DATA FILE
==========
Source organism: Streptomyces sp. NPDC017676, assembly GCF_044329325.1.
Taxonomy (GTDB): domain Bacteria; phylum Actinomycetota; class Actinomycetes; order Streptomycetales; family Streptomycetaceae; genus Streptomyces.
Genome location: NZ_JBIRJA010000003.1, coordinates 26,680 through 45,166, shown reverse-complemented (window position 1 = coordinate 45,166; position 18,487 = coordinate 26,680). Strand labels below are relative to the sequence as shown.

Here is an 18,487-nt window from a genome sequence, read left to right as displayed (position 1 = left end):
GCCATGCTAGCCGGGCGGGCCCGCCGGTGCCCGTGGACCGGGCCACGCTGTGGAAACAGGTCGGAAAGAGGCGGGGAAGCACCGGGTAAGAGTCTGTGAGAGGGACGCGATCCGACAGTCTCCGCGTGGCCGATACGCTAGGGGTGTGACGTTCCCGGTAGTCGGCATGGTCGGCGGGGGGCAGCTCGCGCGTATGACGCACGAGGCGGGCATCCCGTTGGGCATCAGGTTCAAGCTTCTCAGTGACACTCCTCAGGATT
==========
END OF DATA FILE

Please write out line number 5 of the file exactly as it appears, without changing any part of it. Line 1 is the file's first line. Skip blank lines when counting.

GCCATGCTAGCCGGGCGGGCCCGCCGGTGCCCGTGGACCGGGCCACGCTGTGGAAACAGGTCGGAAAGAGGCGGGGAAGCACCGGGTAAGAGTCTGTGAGAGGGACGCGATCCGACAGTCTCCGCGTGGCCGATACGCTAGGGGTGTGACGTTCCCGGTAGTCGGCATGGTCGGCGGGGGGCAGCTCGCGCGTATGACGCACGAGGCGGGCATCCCGTTGGGCATCAGGTTCAAGCTTCTCAGTGACACTCCTCAGGATT